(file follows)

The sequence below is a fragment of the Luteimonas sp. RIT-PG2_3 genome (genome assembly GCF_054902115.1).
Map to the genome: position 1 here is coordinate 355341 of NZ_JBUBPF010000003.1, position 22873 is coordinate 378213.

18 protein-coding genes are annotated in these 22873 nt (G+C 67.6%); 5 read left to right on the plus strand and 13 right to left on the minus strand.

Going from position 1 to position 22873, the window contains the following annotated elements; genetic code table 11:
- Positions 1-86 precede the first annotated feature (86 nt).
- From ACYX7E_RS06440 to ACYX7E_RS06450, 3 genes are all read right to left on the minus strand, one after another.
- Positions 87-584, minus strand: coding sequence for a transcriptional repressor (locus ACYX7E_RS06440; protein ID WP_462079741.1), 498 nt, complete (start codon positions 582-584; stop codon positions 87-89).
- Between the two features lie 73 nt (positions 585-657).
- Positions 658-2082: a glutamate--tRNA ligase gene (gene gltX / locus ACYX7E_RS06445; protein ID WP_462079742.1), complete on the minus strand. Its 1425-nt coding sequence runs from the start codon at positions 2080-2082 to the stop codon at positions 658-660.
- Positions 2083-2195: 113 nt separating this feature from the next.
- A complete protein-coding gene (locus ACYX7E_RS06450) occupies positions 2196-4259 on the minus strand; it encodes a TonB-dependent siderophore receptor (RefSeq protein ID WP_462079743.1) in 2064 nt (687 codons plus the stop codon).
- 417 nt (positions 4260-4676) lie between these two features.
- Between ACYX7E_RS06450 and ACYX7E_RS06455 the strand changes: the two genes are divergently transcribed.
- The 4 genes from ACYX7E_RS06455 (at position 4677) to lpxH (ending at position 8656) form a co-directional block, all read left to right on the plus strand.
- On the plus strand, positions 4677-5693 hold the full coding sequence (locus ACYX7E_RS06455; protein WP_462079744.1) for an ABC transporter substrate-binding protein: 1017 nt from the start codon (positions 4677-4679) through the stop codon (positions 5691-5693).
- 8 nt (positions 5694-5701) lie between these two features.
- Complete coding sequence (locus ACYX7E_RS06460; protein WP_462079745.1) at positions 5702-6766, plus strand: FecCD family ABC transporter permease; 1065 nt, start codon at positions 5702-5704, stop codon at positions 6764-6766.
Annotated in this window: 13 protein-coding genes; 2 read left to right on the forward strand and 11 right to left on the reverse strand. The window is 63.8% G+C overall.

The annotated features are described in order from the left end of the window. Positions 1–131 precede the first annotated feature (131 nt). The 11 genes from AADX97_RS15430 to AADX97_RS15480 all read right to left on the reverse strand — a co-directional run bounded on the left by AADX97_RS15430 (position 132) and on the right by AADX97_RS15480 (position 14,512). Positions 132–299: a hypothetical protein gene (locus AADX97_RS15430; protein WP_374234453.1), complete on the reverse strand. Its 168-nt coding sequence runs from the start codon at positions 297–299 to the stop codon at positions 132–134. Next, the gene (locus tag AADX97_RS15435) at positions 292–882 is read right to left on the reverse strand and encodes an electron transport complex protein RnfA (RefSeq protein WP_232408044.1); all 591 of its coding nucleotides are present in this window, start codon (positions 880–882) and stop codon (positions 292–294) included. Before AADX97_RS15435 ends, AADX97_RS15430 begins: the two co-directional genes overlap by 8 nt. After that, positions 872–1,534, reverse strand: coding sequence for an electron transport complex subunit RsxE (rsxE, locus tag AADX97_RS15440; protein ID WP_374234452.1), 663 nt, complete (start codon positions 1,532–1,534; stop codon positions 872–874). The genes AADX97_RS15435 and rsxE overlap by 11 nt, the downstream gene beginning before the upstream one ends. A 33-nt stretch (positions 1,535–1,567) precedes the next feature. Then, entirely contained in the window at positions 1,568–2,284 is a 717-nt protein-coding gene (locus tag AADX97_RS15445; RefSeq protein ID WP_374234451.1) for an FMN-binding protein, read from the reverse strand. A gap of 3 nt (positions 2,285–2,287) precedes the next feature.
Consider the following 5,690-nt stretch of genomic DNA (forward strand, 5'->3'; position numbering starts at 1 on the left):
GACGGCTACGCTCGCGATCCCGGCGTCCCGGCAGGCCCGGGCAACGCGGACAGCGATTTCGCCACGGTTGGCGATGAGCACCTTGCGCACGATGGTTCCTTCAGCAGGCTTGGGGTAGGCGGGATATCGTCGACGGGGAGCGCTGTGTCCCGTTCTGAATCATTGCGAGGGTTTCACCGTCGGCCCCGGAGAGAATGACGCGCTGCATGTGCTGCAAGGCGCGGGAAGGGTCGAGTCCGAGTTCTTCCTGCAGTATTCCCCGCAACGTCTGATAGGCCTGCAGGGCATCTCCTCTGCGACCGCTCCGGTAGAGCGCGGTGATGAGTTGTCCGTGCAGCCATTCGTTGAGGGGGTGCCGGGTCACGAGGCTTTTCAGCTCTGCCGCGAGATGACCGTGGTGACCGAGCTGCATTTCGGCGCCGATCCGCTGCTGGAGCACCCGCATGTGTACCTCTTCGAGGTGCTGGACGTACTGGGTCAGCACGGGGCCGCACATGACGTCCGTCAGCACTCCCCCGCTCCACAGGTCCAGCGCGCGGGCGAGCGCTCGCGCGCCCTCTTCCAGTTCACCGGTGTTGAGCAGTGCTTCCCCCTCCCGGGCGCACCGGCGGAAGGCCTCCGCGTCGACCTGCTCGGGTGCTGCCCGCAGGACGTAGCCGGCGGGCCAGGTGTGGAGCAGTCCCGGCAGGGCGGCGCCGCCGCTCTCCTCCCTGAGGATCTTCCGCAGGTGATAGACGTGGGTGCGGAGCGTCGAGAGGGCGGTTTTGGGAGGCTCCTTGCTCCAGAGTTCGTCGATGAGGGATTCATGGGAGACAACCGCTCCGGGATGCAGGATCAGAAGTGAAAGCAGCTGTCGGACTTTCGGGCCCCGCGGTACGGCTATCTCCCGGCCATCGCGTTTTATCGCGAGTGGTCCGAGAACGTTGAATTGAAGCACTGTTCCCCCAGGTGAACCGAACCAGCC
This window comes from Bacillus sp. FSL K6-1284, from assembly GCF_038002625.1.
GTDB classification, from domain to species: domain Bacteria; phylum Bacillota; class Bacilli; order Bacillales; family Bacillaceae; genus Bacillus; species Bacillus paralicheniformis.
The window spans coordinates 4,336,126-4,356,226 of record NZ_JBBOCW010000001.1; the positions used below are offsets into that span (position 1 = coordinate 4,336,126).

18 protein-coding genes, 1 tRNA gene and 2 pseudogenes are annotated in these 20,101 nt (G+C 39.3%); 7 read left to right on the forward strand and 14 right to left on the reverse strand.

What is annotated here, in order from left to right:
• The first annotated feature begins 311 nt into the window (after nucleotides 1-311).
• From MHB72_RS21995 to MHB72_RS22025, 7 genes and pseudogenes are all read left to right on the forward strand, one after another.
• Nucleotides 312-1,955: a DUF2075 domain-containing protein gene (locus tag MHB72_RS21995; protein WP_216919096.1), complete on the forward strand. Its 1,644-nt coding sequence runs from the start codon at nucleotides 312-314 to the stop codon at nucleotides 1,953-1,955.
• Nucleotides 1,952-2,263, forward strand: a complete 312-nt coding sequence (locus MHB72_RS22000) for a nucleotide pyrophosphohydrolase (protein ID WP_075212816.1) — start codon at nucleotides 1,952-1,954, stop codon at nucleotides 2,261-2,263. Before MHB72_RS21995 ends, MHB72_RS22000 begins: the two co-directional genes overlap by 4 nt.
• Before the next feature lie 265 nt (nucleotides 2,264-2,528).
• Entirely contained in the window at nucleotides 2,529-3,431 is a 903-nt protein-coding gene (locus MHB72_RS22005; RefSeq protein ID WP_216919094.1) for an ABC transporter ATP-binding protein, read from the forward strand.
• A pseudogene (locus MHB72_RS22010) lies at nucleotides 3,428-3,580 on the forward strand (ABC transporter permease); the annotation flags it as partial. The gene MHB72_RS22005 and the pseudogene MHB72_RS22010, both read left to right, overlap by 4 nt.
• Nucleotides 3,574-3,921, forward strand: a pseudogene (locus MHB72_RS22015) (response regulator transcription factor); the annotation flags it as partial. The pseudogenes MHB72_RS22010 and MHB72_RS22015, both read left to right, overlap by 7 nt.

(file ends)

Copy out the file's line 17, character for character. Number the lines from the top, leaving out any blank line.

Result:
- Complete coding sequence (locus ACYX7E_RS06460; protein WP_462079745.1) at positions 5702-6766, plus strand: FecCD family ABC transporter permease; 1065 nt, start codon at positions 5702-5704, stop codon at positions 6764-6766.